Abe’s win could mean changes to Japan’s foreign policy

By Helen Witte

Staff Writer

The Liberal Democratic Party (LDP) of Japan won a two-thirds majority in Parliament (called the National Diet) after a snap election took place on Sunday, Oct. 22. A snap election is an election that is called earlier than expected.  Prime Minister Shinzo Abe called for a snap election of Parliament in September after making the decision to dissolve the lower body of Parliament, the House of Representatives. He wanted to cement his hold on the country by obtaining a two-thirds majority in the House, especially after the increased worry about North Korea following nuclear weapons being shot over Japan.

Abe became prime minister in Dec. 2012. His main political focuses are around the economic growth of Japan and the rising threat of North Korea. Specifically, he wants to revise Japan’s Article 9 charter in the Japanese Constitution, put into place after War World II. This charter limits the use of Japan’s military for self-protection. It also does not allow Japan to become involved with international conflicts. Abe wants to revise this charter to allow Japan to take military action against North Korea.

Three parties ran in October’s parliamentary election: Abe’s Liberal Democratic Party (LDP) working with the Komeito party, the Party of Hope, and the Constitutional Democratic Party of Japan (CPDJ). The Party of Hope and the CDPJ, formed in Oct. 2017, are splinters from the traditional opposition to the LDP.  According to CNN, the leader of the Party of Hope, Yuriko Koike, states, “I had expected Hope to serve as a rallying point to counter [Abe’s] continued predominance in power.” She hoped that this new party would detract support from the LDP, thereby weakening their stronghold on Japanese politics. The Party of Hope is also interested in revising Article 9.  The CDPJ was formed by Yukio Edano, the former Chief Cabinet Secretary and Minister of Economy, Trade, and Industry, when the LDP had the majority between 2010-2012. This party is against making a revision to Article 9.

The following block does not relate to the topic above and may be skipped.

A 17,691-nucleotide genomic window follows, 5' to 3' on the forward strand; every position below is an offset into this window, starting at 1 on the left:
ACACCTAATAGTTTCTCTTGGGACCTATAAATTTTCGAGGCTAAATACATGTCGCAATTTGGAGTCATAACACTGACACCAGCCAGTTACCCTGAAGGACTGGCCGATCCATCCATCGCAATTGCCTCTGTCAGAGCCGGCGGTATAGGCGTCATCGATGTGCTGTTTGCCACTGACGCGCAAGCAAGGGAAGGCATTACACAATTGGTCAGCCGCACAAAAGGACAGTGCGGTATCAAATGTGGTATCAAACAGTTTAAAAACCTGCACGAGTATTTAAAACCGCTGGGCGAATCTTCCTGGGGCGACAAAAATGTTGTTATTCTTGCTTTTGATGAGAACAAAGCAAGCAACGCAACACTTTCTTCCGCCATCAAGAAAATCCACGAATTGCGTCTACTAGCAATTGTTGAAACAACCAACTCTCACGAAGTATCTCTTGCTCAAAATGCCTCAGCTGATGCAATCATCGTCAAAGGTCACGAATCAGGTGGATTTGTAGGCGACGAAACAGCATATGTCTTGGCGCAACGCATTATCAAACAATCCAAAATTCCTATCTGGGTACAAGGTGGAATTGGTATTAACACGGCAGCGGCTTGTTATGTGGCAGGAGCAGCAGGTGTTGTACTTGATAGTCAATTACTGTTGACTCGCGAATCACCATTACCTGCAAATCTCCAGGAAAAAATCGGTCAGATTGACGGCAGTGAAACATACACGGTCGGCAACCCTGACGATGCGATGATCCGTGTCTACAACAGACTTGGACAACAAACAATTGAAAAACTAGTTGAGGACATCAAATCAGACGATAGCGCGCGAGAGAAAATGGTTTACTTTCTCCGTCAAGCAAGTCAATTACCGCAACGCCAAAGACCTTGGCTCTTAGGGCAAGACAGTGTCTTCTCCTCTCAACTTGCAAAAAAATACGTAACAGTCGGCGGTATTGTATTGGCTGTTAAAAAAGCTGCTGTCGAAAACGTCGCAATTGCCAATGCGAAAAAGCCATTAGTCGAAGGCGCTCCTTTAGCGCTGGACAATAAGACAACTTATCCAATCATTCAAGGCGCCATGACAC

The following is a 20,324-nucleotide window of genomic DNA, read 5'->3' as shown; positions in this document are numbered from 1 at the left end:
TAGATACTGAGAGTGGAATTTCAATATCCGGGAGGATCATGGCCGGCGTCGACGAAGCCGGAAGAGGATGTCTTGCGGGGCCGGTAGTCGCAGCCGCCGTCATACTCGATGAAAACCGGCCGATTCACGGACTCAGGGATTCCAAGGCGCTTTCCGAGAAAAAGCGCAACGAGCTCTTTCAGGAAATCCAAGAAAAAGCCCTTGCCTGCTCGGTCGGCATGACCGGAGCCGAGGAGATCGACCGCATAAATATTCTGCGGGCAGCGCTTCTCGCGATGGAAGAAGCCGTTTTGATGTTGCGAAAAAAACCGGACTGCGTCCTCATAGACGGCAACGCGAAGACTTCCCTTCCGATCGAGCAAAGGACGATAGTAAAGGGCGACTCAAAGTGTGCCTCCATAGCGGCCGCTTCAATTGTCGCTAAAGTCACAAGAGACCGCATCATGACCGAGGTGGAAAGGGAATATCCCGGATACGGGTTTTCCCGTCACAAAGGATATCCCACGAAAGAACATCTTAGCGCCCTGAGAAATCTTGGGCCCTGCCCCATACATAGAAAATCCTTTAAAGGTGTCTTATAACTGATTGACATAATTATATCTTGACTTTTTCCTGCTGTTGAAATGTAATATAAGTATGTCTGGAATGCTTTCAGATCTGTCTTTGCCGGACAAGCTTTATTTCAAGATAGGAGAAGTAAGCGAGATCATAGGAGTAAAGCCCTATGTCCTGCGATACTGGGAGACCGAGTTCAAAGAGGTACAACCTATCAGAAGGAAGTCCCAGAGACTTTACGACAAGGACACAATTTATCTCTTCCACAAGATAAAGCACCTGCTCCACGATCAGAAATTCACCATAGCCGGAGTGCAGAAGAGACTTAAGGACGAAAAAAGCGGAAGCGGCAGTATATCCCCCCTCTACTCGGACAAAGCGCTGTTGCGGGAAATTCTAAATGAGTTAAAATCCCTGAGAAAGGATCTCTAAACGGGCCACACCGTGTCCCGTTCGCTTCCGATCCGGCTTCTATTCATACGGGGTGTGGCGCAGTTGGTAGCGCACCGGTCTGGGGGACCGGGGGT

The results of the election gave a big victory to the LDP. The LDP got more than two-thirds of the House of Representatives, 465 seats, giving them a supermajority. The Hope Party obtained 49 seats and the CDPJ obtained 54 seats. This major win for Prime Minister Abe and the LDP could result in major changes for Japan’s foreign policy. Because Prime Minister Abe does not believe in negotiations with North Korea, the likelihood of altering Japan’s constitution, with the strong support from Parliament, is high. However, even if Parliament passes a change to the constitution, Japan has to put this change up for a citizen vote. Due to the lack of agreement among citizens over what to do about North Korea, the public is unsure about whether this change will take place.

In Japan, the parliament chooses the prime minister. On Nov. 1, Abe was reelected prime minister by the two houses of Parliament.

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